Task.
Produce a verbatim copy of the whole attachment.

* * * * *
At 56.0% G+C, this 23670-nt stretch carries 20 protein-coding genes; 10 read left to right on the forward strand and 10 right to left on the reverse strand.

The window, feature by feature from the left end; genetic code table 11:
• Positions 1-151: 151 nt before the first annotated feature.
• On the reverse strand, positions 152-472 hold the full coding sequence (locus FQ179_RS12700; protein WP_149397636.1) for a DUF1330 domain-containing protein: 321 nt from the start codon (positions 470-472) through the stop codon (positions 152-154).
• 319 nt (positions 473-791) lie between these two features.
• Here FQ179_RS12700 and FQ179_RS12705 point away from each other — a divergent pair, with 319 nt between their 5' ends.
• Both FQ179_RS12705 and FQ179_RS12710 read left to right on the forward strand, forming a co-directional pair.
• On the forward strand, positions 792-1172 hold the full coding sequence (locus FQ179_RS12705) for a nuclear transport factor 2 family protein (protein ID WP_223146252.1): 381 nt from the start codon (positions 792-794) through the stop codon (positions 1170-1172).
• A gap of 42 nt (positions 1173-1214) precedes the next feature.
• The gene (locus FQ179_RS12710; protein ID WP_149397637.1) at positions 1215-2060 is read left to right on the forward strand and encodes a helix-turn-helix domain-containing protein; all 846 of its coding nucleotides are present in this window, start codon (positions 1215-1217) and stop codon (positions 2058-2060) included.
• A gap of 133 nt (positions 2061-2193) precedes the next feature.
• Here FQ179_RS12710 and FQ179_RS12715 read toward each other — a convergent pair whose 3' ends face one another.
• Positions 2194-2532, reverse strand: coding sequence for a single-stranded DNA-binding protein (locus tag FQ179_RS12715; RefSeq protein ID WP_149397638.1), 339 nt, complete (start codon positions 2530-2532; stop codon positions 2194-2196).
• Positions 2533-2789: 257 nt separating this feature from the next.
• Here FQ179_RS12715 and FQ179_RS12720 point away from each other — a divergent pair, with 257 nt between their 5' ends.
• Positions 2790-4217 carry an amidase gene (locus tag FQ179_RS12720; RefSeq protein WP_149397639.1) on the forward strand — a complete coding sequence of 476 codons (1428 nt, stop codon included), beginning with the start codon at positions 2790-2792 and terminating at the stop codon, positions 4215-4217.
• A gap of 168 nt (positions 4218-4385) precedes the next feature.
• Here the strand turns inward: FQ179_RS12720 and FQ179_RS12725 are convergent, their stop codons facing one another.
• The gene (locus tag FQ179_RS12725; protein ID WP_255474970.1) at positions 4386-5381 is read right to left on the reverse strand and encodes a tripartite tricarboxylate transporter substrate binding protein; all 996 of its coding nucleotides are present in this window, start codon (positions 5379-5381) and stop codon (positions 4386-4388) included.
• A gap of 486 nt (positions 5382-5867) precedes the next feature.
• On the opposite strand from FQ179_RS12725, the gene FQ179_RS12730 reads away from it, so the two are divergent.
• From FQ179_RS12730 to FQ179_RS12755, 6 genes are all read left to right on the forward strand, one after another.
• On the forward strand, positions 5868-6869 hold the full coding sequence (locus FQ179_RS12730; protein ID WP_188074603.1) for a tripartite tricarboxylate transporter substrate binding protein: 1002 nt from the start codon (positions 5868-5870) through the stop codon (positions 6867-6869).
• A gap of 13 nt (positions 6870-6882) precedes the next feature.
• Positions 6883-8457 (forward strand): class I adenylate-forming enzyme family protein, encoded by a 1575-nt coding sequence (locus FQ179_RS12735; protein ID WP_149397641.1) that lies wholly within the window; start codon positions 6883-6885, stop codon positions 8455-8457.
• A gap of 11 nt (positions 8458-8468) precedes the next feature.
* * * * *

At 56.0% G+C, this 23670-nt stretch carries 20 protein-coding genes; 10 read left to right on the forward strand and 10 right to left on the reverse strand.

The window, feature by feature from the left end; genetic code table 11:
• Positions 1-151: 151 nt before the first annotated feature.
• On the reverse strand, positions 152-472 hold the full coding sequence (locus FQ179_RS12700; protein WP_149397636.1) for a DUF1330 domain-containing protein: 321 nt from the start codon (positions 470-472) through the stop codon (positions 152-154).
• 319 nt (positions 473-791) lie between these two features.
• Here FQ179_RS12700 and FQ179_RS12705 point away from each other — a divergent pair, with 319 nt between their 5' ends.
• Both FQ179_RS12705 and FQ179_RS12710 read left to right on the forward strand, forming a co-directional pair.
• On the forward strand, positions 792-1172 hold the full coding sequence (locus FQ179_RS12705) for a nuclear transport factor 2 family protein (protein ID WP_223146252.1): 381 nt from the start codon (positions 792-794) through the stop codon (positions 1170-1172).
• A gap of 42 nt (positions 1173-1214) precedes the next feature.
• The gene (locus FQ179_RS12710; protein ID WP_149397637.1) at positions 1215-2060 is read left to right on the forward strand and encodes a helix-turn-helix domain-containing protein; all 846 of its coding nucleotides are present in this window, start codon (positions 1215-1217) and stop codon (positions 2058-2060) included.
• A gap of 133 nt (positions 2061-2193) precedes the next feature.
• Here FQ179_RS12710 and FQ179_RS12715 read toward each other — a convergent pair whose 3' ends face one another.
• Positions 2194-2532, reverse strand: coding sequence for a single-stranded DNA-binding protein (locus tag FQ179_RS12715; RefSeq protein ID WP_149397638.1), 339 nt, complete (start codon positions 2530-2532; stop codon positions 2194-2196).
• Positions 2533-2789: 257 nt separating this feature from the next.
• Here FQ179_RS12715 and FQ179_RS12720 point away from each other — a divergent pair, with 257 nt between their 5' ends.
• Positions 2790-4217 carry an amidase gene (locus tag FQ179_RS12720; RefSeq protein WP_149397639.1) on the forward strand — a complete coding sequence of 476 codons (1428 nt, stop codon included), beginning with the start codon at positions 2790-2792 and terminating at the stop codon, positions 4215-4217.
• A gap of 168 nt (positions 4218-4385) precedes the next feature.
• Here the strand turns inward: FQ179_RS12720 and FQ179_RS12725 are convergent, their stop codons facing one another.
• The gene (locus tag FQ179_RS12725; protein ID WP_255474970.1) at positions 4386-5381 is read right to left on the reverse strand and encodes a tripartite tricarboxylate transporter substrate binding protein; all 996 of its coding nucleotides are present in this window, start codon (positions 5379-5381) and stop codon (positions 4386-4388) included.
• A gap of 486 nt (positions 5382-5867) precedes the next feature.
• On the opposite strand from FQ179_RS12725, the gene FQ179_RS12730 reads away from it, so the two are divergent.
• From FQ179_RS12730 to FQ179_RS12755, 6 genes are all read left to right on the forward strand, one after another.
• On the forward strand, positions 5868-6869 hold the full coding sequence (locus FQ179_RS12730; protein ID WP_188074603.1) for a tripartite tricarboxylate transporter substrate binding protein: 1002 nt from the start codon (positions 5868-5870) through the stop codon (positions 6867-6869).
• A gap of 13 nt (positions 6870-6882) precedes the next feature.
• Positions 6883-8457 (forward strand): class I adenylate-forming enzyme family protein, encoded by a 1575-nt coding sequence (locus FQ179_RS12735; protein ID WP_149397641.1) that lies wholly within the window; start codon positions 6883-6885, stop codon positions 8455-8457.
• A gap of 11 nt (positions 8458-8468) precedes the next feature.